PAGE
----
Somebody tells me, “You please walk freely.” Right in front of me is a bayonet, to my left is bayonet, to my right is bayonet, behind there are three fellows with bayonets; where is the freedom to walk? Therefore, freedom means it is subject to abuse; even God has to stand and watch! That is freedom. Once freedom is given, then there must also be certain basis for choice given, and that is what we say, dharma, knowledge. This insight, this fact – that I want to live and others also want to live – I am not ignorant about; I know.

I do not want to get hurt, others also do not want to get hurt; this is the basic dharma. Every other human being also knows this. Therefore, we have a universal value, ahimsa. When we analyse every other value such as non-cheating, non-stealing, non-robbing, not telling lies, not taking advantages of a weak situation, we find they are all centered on one value – ahimsa.Ahimsa paramo dharmah, non-hurting is the basic value. This is Veda. It is not a negotiable value.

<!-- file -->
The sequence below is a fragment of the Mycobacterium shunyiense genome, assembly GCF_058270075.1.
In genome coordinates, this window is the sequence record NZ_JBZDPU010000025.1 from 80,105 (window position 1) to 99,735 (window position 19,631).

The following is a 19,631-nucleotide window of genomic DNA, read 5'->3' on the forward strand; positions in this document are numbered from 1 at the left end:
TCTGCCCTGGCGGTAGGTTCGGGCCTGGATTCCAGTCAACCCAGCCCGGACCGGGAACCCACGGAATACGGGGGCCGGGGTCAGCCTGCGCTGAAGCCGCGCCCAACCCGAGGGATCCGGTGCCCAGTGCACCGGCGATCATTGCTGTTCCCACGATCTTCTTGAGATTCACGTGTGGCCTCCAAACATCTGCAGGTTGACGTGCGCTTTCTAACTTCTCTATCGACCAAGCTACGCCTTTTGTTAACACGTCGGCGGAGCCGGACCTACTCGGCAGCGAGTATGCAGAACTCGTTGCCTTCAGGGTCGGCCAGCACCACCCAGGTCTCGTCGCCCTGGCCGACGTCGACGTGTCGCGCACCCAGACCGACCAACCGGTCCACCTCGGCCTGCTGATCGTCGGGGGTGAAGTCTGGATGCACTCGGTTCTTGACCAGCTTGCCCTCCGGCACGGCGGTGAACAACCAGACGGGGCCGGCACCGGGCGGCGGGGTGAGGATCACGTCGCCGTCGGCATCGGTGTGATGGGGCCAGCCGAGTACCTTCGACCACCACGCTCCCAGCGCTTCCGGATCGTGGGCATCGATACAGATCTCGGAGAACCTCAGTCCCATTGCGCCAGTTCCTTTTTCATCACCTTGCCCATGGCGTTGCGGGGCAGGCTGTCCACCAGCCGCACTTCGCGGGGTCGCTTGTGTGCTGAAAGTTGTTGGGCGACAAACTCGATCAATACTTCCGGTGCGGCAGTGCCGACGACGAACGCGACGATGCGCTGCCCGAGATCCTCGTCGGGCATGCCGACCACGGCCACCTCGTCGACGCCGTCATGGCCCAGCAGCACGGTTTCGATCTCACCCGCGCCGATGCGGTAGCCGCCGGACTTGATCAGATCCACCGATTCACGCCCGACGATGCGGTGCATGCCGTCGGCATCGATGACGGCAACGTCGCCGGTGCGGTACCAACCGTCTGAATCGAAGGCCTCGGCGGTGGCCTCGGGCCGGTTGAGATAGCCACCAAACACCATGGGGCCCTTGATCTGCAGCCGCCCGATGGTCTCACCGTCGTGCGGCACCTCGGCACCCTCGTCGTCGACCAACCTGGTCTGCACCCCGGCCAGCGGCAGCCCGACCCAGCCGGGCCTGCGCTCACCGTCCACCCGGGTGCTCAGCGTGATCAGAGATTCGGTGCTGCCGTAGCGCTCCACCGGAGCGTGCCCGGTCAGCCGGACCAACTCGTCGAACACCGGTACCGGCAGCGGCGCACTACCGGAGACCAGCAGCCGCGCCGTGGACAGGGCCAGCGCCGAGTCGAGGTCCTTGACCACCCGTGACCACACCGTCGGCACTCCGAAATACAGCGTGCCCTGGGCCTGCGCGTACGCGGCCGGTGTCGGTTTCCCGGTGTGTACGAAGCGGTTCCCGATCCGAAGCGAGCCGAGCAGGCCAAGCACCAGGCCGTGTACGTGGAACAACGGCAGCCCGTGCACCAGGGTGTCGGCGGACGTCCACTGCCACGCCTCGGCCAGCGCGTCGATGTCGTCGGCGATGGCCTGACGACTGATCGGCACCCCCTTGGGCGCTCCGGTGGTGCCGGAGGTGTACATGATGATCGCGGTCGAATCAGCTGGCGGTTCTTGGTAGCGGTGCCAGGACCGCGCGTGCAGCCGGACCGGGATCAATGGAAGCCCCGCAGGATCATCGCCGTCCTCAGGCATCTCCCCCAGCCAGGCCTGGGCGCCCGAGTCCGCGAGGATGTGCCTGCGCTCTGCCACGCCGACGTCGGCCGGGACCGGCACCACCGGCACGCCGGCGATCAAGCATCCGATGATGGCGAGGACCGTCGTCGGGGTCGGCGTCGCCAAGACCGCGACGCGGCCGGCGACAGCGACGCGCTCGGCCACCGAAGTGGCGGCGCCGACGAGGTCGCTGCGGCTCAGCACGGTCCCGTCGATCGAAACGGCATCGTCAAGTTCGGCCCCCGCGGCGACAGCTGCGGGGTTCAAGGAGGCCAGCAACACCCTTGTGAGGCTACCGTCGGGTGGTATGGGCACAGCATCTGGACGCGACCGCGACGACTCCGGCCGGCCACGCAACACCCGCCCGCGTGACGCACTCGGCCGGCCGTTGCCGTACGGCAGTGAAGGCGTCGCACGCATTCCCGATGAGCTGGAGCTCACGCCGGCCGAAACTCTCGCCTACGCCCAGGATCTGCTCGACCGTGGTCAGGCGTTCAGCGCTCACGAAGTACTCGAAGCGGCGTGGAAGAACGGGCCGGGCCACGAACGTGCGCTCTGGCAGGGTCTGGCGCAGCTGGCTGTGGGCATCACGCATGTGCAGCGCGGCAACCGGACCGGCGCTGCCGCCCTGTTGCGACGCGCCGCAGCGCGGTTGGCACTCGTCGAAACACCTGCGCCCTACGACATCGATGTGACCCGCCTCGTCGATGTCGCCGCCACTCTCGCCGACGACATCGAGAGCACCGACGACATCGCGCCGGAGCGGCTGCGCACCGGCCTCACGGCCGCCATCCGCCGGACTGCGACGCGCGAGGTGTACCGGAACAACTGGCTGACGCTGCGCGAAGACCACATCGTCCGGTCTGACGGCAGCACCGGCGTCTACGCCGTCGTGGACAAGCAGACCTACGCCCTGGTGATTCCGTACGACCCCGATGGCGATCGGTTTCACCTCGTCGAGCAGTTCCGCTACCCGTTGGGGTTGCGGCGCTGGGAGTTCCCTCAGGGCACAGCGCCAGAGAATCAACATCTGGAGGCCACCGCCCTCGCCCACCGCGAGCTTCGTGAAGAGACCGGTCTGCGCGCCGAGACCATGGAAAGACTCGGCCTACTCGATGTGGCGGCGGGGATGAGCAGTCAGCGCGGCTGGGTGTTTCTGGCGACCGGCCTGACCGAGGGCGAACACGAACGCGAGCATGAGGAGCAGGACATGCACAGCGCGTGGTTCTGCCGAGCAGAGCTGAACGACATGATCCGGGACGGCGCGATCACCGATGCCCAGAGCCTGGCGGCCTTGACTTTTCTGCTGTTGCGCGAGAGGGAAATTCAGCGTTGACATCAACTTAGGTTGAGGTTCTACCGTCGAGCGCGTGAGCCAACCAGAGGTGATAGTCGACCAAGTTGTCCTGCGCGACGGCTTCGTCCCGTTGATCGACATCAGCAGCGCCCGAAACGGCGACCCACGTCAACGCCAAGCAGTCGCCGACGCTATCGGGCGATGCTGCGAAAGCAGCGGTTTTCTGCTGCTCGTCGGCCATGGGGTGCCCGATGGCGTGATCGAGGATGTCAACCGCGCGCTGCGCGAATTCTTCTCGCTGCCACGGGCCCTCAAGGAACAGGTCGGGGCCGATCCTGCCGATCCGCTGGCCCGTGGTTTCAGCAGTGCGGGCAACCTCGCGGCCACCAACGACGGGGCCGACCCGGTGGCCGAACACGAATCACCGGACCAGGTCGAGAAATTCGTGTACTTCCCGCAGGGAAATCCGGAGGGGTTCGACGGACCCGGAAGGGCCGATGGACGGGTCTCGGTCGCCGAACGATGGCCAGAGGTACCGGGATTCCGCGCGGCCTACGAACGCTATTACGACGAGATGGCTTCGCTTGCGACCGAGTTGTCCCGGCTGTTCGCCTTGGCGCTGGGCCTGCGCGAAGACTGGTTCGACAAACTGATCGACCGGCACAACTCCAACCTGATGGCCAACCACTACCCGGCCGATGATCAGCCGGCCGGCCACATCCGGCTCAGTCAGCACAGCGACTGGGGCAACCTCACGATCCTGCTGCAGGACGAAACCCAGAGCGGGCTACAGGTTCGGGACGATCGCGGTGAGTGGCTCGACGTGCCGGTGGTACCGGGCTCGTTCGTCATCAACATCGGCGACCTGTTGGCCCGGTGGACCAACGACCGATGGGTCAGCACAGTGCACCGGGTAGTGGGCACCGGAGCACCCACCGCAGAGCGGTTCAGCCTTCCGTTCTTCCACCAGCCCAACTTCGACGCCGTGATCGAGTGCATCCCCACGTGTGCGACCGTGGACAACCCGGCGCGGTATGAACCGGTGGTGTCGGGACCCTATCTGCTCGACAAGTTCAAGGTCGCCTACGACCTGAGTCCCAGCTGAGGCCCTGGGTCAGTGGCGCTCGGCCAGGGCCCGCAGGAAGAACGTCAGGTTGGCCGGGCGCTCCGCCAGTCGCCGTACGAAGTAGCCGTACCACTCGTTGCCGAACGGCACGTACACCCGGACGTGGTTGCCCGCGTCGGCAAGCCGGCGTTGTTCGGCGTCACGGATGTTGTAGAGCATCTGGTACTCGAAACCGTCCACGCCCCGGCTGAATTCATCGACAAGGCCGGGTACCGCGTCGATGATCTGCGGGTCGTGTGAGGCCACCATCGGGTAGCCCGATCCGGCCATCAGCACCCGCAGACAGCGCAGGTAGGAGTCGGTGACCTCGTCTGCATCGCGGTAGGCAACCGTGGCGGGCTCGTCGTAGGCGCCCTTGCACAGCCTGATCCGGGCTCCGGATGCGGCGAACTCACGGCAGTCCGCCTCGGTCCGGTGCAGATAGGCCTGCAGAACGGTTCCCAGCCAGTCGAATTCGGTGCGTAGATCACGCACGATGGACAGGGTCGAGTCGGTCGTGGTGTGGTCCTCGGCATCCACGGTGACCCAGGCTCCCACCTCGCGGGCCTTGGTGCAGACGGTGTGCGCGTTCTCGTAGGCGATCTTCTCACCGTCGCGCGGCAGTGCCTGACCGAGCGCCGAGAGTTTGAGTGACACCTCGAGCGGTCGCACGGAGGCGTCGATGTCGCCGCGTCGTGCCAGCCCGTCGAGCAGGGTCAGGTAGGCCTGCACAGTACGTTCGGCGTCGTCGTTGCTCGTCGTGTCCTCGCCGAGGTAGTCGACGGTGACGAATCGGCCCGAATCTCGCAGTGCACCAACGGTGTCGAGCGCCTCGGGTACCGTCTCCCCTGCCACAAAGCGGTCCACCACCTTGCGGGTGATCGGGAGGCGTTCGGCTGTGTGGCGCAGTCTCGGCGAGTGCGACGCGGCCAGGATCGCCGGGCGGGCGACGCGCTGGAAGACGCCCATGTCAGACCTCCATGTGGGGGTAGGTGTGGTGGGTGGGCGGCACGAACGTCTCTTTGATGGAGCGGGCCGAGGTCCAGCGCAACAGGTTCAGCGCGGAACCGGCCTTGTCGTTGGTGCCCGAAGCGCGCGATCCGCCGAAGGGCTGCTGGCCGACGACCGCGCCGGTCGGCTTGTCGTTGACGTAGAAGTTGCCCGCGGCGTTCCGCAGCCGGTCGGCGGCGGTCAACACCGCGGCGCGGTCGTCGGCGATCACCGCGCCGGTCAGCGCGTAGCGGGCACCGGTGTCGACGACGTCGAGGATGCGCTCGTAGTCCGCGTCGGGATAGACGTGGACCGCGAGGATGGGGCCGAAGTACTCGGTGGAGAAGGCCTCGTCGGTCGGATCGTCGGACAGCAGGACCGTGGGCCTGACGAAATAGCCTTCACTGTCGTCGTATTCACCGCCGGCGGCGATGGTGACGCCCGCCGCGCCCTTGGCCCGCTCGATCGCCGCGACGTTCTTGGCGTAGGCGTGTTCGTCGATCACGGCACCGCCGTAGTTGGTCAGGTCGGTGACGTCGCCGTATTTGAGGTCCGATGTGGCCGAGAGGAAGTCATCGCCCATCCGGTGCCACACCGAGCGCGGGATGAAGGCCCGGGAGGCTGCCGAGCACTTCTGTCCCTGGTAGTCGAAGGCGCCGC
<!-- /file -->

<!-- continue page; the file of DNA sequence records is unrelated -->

If ahimsa is the basis for all other values forming a matrix of values, then it is not taught to me by somebody. A mosquito is not taught, no monkey is taught in order to survive. It is given. For a human being also, untaught it is given. This is the Hindu vision, the Vedic vision of dharma.

Dharma is one more manifestation of God and is not negotiable

We go one step further. We don’t say dharma is a mandate of God. We say dharma is one more manifestation of God. It has got to be, because it is given. It is given, right in your head, because the basis is knowledge.

You ask anybody with a set of questions; you ask a Benaras Pandit – ‘Do you want to get hurt?’ ‘No’. Ask a Harvardian. ‘No’. Ask an Eskimo. ‘No’. Talk to an aborigines in Australia. ‘No’. If I ask you, ‘Do you want to get hurt?’ ‘No.’ it is universal, and only universal knowledge does not require to be taught.

It is knowledge that comes along with you, like even your breathing. The basic instinct to survive and the capacity to know that others also want to survive, gives you knowledge of dharma. What a device! This is basic to you, the basic person.